What’s all the fuss about surrounding the proposed fiduciary regulation from the Department of Labor? After all, the DOL and proponents of the regulation say it’s simply about having the financial services industry act in the best interest of plans and individuals.
In reality, however, the financial services industry has always championed the best interest of clients. In fact, the vast majority fulfill this aim thanks to existing regulations and just plain old good business practice.
Now, however, the DOL is attempting to accomplish this objective by broadening the scope of who becomes an “investment advice fiduciary.” That may not sound like such a bad idea on the surface. But if you dig a little deeper, you’ll see the problem.
ERISA requires that a fiduciary must not only act in the best interest of those for whom they’re responsible, but also places a wide array of prohibitions on fiduciaries. One example is a requirement that fiduciaries may not personally benefit from decisions they make on behalf of a plan.
These prohibitions work well for independent fiduciaries; that is, those plan sponsor representatives charged with overseeing and managing the plan. These same prohibitions, however, make it extraordinarily difficult for financial services companies and their representatives to provide services to retirement plans in a way that’s helpful to plan participants.
In the two decades I’ve worked with tax-exempt organizations, I’ve seen an evolution, particularly with 403(b) plans. A significant number of 403(b) plans have been modernized by their independent plan fiduciaries by replacing individual variable annuity contracts with a more efficient group arrangement and consolidating multiple plans into one.
This is an appropriate and usual outcome of a fiduciary due diligence review under an ERISA 403(b) plan. Unlike a 401(k) plan, where plan fiduciaries can simply direct the replacement of one investment option with another, 403(b) plans often present a greater challenge.
Participants must authorize an exchange of their individual variable annuity contracts to another investment vehicle. A fiduciary cannot simply direct that the assets be transferred. These are generally not simple transactions for plan participants. They usually require a great deal of assistance and education to understand their current individual variable annuity contract as well as the new investment vehicle that the plan fiduciary has already determined is more prudent. The employer’s HR personnel usually do not have the expertise to help participants with the specifics of an investment product — that’s why they look to their financial professional or service provider for assistance.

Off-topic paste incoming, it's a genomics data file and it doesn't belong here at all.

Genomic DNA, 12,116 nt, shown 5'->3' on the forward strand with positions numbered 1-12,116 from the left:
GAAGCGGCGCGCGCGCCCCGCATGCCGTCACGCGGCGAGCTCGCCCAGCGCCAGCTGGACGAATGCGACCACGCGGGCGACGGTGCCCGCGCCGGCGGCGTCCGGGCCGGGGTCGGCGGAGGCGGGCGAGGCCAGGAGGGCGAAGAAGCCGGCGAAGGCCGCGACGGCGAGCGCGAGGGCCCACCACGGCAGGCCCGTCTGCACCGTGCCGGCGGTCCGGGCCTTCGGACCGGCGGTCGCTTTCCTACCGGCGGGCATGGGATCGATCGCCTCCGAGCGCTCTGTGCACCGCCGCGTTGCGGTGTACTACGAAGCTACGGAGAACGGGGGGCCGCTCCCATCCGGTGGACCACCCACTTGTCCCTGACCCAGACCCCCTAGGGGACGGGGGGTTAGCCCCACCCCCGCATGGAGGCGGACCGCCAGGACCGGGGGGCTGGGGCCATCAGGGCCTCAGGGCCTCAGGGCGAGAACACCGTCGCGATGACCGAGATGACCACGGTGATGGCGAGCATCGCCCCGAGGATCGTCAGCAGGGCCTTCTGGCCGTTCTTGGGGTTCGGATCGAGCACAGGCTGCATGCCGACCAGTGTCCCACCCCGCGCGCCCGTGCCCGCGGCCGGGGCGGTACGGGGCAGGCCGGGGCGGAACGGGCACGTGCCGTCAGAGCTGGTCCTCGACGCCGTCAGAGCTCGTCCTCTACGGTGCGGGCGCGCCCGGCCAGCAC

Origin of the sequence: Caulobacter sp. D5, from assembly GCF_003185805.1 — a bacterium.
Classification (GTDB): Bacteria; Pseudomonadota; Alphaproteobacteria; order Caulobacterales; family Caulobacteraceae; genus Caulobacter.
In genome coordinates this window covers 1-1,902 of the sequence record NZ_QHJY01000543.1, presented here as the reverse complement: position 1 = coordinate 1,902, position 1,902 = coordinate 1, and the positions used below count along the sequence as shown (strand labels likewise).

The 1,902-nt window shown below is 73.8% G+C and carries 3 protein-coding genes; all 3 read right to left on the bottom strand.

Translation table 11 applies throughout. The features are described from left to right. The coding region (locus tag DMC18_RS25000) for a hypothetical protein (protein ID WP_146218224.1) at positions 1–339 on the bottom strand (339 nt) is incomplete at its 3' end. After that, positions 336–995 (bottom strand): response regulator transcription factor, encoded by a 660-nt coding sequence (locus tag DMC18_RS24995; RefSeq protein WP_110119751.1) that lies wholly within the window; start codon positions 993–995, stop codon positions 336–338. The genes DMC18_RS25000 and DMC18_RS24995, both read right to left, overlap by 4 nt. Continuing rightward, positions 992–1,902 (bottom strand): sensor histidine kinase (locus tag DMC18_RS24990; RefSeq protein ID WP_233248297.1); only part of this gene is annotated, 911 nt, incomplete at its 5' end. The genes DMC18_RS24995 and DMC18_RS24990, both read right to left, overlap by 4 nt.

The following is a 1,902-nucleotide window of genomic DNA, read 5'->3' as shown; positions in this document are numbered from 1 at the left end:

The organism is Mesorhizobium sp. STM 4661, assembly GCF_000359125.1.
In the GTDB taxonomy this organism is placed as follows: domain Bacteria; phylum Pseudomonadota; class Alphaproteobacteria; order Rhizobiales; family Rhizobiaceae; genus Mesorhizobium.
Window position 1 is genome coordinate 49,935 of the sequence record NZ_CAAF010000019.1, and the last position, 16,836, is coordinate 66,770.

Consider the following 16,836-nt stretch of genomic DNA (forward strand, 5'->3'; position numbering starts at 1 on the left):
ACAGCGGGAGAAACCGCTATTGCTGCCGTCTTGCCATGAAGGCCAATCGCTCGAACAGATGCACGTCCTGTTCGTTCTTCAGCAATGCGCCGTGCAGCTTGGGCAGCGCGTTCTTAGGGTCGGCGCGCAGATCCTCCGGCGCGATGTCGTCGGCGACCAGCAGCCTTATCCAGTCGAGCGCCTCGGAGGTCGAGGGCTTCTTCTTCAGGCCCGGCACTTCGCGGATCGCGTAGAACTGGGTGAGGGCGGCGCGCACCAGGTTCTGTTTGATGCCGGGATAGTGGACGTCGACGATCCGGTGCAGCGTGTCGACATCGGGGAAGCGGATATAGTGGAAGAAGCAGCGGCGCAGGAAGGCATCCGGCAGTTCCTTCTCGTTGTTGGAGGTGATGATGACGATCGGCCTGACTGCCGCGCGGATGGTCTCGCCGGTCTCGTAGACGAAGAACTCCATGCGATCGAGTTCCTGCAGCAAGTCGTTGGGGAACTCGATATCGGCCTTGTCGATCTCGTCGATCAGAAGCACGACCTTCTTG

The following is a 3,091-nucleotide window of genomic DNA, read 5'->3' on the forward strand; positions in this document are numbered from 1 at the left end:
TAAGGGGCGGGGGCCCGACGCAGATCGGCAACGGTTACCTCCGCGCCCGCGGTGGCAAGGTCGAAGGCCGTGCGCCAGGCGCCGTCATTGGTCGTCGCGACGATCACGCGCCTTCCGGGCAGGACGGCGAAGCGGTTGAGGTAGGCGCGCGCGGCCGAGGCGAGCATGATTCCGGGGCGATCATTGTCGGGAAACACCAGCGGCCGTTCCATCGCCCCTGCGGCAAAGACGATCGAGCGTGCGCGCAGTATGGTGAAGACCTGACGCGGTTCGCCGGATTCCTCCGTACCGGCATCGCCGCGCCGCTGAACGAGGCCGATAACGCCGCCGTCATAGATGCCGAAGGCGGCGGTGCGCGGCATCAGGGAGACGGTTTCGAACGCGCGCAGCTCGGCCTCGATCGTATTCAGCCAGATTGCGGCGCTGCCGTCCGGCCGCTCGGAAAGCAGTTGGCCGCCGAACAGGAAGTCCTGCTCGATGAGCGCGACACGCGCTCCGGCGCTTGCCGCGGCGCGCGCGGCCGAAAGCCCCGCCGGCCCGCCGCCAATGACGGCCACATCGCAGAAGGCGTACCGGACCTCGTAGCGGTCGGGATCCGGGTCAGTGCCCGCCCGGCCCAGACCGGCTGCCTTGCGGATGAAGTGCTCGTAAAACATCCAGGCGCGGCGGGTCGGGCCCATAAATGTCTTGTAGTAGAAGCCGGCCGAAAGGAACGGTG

The DOL has traditionally been very supportive of this modernization. In fact, they’ve encouraged it. That’s why it is particularly curious that the DOL’s proposed fiduciary regulation seems to introduce prohibitions that will likely prevent future modernization.
Under current rules, education personnel can speak with clarity and depth about the old and new investment vehicles. They can also encourage employees to sign the paperwork to transfer into the investment vehicle and applicable investment options that the independent fiduciary has determined appropriate.
Under the DOL’s proposal, the definition of financial education no longer allows references to specific investment options. That means that an educational professional who is affiliated with a financial services company can no longer reference specific investment options without becoming an investment advice fiduciary, with all of the associated prohibitions.
Also see: "A look at how much 403(b) plans have changed."
There are a great many pages of comments devoted to the changes in the definition of “investment education.” But there’s very little discussion about the negative effect it will have on independent plan fiduciaries’ ability to implement positive changes to their client’s plans.
Without the ability to educate participants, the effort to encourage them to transfer assets to more efficient group products that can improve overall plan administration and compliance — as well as lower overall fees — will be much less successful. This could not possibly be a deliberate result, since it runs exactly counter to the DOL’s current and historical positions.
It remains to be seen what changes result from comment letters and the public hearings. I certainly hope, however, that the DOL considers the negative ripple effects of the proposed rule changes and adjusts the final rule accordingly so ERISA plans can continue to modernize to the benefit of participants and their beneficiaries.
Friedman is the tax-exempt national practice leader with the Principal Financial Group, an investment management and retirement leader. A noted expert on 403(b) plan design, he has been consulting with tax-exempt organizations for more than 20 years and has been in the retirement plan business since 1986. A version of this blog originally ran on The Principal blog. Follow Aaron on Twitter @1AaronFriedman1.
Insurance products and plan administrative services are provided by Principal Life Insurance Company. Securities are offered through Princor Financial Services Corporation, 1-800-547-7754, Member SIPC and/or independent broker dealers. Securities sold by a Princor Registered Representative are offered through Princor. Princor and Principal Life are members of the Principal Financial Group (The Principal), Des Moines, IA 50392.
Register or login for access to this item and much more
All Employee Benefit Adviser content is archived after seven days.
Community members receive:
- All recent and archived articles
- Conference offers and updates
- A full menu of enewsletter options
- Web seminars, white papers, ebooks
Already have an account? Log In
Don't have an account? Register for Free Unlimited Access